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Obama Still Hopes for Diplomatic Solution to Crimea Crisis

U.S. President Barack Obama says he still hopes for a diplomatic solution to the crisis in Crimea, which will hold a referendum Sunday that could see it break away from Ukraine and join Russia.

Mr. Obama spoke to reporters in Washington Friday while meeting with Irish Prime Minister Enda Kenny ahead of the St. Patrick's Day holiday.

Meanwhile, Secretary of State John Kerry met in London with Russian Foreign Minister Sergei Lavrov to discuss the issue, but the talks appeared to end with little consensus.

Speaking to reporters following the meeting, Kerry reiterated that the United States believes the referendum in Crimea violates international law and the Ukrainian constitution, and that sanctions will be imposed on Russia if it is held. He said Russian approval of a vote favoring Crimea's unification with Russia would amount to "backdoor annexation" of the peninsula.

In a separate news conference after the talks, Lavrov said there is "no common vision" between the United States and Russia over the issue, but that the talks were "useful." He said Russia would "respect the will of the Crimean people."

Lavrov again criticized the sanctions that the United States and European Union are considering against Russia. He called sanctions "a counter-productive instrument" that "will not help mutual interests."

He also said Crimea means more to Russia than the Falkland Islands mean to Britain, which went to war with Argentina after it invaded the British overseas territory in 1982.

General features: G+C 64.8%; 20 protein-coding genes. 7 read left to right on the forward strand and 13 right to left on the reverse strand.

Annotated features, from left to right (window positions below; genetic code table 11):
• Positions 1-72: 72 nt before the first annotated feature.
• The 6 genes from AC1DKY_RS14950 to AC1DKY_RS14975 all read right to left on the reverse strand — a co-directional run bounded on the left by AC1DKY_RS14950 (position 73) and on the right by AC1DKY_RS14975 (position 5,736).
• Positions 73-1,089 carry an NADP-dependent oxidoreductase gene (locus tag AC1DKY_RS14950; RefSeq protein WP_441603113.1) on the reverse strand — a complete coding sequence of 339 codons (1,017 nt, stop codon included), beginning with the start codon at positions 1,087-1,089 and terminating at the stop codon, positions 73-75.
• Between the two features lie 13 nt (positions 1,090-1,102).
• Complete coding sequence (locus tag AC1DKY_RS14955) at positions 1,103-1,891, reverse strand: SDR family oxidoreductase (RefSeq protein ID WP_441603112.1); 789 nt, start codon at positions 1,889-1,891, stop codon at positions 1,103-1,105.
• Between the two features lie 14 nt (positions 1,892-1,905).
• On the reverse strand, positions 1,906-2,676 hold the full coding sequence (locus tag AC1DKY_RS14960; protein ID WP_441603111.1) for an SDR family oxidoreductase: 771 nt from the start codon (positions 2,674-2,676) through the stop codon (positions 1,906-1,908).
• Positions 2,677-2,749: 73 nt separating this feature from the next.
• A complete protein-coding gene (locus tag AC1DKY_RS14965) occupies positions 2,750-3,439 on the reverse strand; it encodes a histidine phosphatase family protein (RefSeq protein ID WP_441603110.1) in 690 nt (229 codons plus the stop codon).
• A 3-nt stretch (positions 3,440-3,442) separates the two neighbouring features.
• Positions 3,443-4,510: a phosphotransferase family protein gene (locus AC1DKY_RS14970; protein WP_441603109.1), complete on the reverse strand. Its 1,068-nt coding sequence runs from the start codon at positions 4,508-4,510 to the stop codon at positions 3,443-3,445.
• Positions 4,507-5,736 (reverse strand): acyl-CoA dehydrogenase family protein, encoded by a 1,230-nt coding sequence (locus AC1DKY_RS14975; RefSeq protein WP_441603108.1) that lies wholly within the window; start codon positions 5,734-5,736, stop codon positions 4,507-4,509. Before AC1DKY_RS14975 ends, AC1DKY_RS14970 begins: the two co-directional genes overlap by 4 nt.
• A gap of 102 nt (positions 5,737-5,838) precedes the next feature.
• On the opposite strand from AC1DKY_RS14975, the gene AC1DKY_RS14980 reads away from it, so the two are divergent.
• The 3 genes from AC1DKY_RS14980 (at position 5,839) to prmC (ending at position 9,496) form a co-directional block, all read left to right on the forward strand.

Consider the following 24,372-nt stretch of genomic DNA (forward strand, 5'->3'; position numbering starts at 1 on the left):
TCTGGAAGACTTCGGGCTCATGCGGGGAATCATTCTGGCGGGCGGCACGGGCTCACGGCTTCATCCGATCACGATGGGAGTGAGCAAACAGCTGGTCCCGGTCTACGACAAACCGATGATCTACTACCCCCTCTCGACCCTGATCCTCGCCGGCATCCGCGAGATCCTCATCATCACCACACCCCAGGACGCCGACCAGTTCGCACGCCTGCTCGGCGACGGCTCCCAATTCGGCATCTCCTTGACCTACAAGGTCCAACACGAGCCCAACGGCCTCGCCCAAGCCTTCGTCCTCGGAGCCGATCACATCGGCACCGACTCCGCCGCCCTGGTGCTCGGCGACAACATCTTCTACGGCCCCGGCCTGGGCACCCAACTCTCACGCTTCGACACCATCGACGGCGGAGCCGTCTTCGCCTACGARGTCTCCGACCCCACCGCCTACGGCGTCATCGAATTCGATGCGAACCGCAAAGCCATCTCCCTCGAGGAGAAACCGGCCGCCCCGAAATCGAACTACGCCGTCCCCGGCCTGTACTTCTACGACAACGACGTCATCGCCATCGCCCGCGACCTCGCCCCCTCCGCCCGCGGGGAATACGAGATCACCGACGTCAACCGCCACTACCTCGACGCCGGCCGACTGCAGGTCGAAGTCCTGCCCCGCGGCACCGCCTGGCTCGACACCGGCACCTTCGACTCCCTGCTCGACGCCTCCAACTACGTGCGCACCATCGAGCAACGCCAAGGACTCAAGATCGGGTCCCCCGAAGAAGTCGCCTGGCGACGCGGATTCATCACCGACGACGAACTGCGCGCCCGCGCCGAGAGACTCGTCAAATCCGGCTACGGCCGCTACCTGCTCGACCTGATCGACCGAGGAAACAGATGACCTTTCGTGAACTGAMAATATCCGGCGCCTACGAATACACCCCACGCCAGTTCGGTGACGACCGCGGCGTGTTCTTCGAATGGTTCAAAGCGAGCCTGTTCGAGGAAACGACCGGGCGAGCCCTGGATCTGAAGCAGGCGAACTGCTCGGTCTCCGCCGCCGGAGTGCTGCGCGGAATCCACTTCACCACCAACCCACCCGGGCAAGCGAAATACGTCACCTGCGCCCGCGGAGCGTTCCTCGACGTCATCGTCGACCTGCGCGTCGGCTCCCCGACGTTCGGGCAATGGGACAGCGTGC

Also Friday, the Kremlin said Russian President Vladimir Putin told U.N. Secretary-General Ban Ki-moon in a phone conversation that the referendum in Crimea is "fully consistent with international law and the U.N. Charter."



On Thursday, Moscow acknowledged deploying thousands more troops and military hardware near the Ukrainian border for maneuvers that will continue for two weeks.

A senior State Department official said the U.S. is "very concerned" about the deployment, which adds to the 20,000 troops Kerry estimates Russia may have in Crimea.

The official said this is the second time in a month "that Russia has chosen to mass large amounts of force on short notice without much transparency around the eastern borders of Ukraine."

On Thursday, Ukraine's interim prime minister, Arseniy Yatsenyuk, confronted Russian Ambassador Vitaly Churkin at the U.N. Security Council, asking him bluntly whether "Russians want war."

Churkin replied that neither his government nor his people want war. He said, "I am convinced that Ukrainians don't want this either. We don't want any further exacerbation of the situation."

But U.S. and European leaders accuse Russia of interfering in Ukraine's internal affairs and have threatened Moscow with economic and diplomatic sanctions if Crimea leaves Ukraine.

Washington's U.N. ambassador, Samantha Power, addressing the Security Council Thursday, called for "a climate of restraint" and for "peaceful dialogue to replace [Russian] coercion."

She accused Russia of pursuing a course of military action "from the outset" of the crisis, which erupted in full in late February when pro-Russian President Viktor Yanukovych -- facing weeks of anti-government protests -- fled the country.

Earlier this week, as tensions mounted over the standoff, NATO announced its own deployment of fighter jets and surveillance aircraft in European territories bordering Russia.

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